Translation and publishing in Translation Studies: an old partnership revisited
Since the emergence of an international book market in the mid-nineteenth century, publishers have acted as gatekeepers in regulating access to literary works, including translations, and in constructing entire literary fields. However, from both academic and non-academic perspectives, published translations have often been examined as if in a textual vacuum, in which the translator’s strategies and choices are scrutinised via a logic of losses and gains in relation to the source text. In the wake of the incorporation of sociological theories and concepts into Translation Studies, scholars have now begun to address the institutional role played by publishing houses and to acknowledge the diversity of agents involved. This article reviews the literature on the topic since the early 2000s, focusing on studies which, while premised on various theoretical,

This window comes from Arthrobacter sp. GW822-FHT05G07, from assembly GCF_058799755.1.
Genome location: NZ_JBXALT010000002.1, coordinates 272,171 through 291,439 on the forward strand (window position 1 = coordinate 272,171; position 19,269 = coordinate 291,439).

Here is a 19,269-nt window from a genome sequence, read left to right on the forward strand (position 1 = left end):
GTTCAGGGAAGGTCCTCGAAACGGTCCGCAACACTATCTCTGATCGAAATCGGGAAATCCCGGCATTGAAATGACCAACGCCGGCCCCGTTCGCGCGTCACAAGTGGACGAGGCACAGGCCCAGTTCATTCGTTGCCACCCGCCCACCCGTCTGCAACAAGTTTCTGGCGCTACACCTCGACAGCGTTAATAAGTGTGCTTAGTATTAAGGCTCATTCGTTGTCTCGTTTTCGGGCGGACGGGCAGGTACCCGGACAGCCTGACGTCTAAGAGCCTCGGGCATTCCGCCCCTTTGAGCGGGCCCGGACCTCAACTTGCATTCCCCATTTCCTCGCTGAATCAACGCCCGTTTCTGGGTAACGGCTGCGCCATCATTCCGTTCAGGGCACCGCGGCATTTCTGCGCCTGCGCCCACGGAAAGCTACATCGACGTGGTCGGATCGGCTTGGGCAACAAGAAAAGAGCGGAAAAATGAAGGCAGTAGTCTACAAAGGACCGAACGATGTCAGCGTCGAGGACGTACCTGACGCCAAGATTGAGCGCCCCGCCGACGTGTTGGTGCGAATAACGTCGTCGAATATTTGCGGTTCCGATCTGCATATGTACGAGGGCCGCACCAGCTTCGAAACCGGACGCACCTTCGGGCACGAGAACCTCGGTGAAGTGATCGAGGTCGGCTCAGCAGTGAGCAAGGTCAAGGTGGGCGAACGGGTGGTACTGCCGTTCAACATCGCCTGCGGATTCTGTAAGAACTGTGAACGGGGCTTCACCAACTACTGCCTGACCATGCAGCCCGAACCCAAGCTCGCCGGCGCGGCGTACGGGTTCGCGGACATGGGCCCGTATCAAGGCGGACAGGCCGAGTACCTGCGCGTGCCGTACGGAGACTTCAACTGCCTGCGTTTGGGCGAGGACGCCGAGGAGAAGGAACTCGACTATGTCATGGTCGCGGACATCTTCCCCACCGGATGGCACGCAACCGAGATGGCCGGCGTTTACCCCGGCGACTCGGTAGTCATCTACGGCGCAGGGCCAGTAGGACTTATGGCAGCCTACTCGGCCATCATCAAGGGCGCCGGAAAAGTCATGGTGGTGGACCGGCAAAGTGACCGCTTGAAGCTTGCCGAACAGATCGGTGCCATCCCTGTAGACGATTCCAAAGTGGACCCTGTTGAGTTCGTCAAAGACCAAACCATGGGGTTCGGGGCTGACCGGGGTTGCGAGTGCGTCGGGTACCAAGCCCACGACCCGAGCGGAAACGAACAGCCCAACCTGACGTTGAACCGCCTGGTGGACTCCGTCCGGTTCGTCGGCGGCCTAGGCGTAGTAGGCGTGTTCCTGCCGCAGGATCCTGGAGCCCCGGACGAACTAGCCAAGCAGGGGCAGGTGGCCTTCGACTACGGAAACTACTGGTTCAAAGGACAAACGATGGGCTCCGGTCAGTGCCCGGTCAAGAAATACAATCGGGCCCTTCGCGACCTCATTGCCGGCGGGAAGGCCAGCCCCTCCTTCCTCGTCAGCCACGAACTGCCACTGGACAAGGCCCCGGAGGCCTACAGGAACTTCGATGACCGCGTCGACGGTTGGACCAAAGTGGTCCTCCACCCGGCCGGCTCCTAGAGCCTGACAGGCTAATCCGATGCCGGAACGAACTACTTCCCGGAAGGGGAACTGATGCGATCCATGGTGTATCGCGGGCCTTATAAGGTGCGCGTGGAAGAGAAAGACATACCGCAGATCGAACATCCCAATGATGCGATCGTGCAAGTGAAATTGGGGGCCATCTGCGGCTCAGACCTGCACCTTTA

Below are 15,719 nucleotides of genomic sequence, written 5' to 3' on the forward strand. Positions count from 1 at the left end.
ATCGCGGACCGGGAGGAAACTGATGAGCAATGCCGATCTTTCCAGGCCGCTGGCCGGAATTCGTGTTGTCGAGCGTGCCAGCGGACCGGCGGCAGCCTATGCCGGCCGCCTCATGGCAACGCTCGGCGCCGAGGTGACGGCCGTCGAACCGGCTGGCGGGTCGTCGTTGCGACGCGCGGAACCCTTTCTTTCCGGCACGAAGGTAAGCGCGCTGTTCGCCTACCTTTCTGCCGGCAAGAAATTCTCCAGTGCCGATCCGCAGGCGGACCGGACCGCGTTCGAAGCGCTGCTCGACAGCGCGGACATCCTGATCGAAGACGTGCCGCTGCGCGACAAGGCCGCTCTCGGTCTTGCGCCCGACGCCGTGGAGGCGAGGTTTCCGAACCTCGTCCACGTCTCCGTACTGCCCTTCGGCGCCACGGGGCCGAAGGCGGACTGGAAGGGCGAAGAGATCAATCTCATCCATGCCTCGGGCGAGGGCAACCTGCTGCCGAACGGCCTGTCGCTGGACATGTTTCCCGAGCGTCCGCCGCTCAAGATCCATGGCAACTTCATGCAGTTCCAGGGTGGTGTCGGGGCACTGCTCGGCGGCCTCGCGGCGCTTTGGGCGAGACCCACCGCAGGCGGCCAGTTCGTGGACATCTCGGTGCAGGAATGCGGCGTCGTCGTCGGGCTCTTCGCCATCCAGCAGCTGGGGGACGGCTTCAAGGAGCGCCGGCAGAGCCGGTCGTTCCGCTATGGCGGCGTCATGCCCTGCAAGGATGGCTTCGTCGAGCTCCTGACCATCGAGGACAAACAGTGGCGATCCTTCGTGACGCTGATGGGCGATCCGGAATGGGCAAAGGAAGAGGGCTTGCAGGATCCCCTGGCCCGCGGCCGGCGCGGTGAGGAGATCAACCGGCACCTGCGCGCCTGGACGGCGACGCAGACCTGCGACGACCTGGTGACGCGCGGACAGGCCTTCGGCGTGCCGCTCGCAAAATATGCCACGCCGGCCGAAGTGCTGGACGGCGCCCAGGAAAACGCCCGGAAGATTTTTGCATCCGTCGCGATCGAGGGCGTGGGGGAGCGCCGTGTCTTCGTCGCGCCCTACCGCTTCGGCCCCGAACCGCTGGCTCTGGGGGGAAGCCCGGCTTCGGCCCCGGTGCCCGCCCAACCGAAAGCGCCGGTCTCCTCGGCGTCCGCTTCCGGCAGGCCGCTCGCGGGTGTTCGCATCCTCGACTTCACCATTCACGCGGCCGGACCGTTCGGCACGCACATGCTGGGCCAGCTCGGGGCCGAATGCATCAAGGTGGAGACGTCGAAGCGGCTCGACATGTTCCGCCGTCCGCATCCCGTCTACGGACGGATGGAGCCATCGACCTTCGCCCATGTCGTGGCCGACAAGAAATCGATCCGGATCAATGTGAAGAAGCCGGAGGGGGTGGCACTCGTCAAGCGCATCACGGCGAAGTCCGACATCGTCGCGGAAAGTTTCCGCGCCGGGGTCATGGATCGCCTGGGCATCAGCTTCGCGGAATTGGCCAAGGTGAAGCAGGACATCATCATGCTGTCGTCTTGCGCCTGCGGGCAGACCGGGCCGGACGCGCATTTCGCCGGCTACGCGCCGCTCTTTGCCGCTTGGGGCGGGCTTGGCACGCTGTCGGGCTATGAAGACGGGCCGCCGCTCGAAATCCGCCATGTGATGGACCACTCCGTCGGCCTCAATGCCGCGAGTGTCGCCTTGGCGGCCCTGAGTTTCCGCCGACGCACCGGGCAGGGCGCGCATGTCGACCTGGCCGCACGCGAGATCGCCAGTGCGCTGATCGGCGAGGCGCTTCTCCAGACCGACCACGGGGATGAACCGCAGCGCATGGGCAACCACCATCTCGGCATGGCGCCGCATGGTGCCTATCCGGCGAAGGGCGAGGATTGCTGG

conceptual, and methodological perspectives, show convergence in acknowledging the collaborative dynamic of publishing and its effects on both the translation process and product.